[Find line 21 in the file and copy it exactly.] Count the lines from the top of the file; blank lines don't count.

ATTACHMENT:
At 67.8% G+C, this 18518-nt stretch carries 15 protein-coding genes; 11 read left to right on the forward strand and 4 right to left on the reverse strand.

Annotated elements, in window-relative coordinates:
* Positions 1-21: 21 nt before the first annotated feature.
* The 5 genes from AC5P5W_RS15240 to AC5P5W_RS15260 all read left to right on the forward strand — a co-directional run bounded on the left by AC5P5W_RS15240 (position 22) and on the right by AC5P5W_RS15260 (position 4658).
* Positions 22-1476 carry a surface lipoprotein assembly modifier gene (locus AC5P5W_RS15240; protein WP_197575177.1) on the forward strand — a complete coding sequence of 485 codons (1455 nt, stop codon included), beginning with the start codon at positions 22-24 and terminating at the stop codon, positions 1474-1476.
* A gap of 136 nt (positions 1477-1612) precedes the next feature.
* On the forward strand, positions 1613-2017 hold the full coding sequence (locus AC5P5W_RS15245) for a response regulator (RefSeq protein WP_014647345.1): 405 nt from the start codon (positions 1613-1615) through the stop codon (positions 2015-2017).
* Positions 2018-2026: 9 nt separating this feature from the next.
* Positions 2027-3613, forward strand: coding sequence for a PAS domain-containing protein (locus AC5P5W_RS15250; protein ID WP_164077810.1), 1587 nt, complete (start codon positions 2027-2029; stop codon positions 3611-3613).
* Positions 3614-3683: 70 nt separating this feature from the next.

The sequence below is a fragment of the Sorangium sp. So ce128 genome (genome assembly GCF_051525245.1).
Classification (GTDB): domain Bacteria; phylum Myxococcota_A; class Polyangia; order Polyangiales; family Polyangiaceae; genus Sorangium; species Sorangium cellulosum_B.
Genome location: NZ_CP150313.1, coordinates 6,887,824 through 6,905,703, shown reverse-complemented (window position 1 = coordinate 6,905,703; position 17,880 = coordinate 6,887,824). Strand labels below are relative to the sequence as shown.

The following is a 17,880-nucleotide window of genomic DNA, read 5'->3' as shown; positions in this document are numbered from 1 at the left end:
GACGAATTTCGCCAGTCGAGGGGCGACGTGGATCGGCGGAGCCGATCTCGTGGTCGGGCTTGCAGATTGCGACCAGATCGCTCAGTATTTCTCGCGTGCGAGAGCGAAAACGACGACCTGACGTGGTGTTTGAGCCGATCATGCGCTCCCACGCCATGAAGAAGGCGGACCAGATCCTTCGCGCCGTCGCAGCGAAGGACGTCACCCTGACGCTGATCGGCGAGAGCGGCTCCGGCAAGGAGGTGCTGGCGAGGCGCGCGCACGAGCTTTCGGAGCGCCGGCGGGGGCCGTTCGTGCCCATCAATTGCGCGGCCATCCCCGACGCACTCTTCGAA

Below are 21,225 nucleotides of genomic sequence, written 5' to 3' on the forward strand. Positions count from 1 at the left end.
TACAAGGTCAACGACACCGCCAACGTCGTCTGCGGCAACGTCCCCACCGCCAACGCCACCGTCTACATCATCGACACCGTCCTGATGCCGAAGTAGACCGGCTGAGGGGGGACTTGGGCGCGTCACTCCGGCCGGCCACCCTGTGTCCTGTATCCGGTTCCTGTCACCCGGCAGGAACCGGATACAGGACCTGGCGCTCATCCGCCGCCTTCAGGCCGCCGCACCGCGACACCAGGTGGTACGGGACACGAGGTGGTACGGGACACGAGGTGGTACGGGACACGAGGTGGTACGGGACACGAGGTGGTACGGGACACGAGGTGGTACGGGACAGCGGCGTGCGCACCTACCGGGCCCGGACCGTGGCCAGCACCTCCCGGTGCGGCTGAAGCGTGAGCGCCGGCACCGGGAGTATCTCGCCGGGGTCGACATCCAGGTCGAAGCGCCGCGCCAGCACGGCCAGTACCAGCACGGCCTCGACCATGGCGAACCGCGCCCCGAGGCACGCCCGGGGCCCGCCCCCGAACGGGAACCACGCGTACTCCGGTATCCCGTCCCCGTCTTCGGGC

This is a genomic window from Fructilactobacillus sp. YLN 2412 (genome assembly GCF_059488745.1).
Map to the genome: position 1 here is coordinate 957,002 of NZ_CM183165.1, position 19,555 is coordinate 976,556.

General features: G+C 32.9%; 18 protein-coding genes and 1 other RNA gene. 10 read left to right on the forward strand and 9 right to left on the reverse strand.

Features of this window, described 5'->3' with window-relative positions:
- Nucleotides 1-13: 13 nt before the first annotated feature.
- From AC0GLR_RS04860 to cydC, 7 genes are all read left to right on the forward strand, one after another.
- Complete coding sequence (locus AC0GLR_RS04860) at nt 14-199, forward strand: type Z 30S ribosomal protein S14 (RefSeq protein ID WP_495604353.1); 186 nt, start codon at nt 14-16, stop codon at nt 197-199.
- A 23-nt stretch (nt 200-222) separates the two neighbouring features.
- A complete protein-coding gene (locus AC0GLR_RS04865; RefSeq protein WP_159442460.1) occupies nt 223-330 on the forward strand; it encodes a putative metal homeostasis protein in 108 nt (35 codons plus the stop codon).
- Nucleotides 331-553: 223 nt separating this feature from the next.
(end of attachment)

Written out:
Features of this window, described 5'->3' with window-relative positions: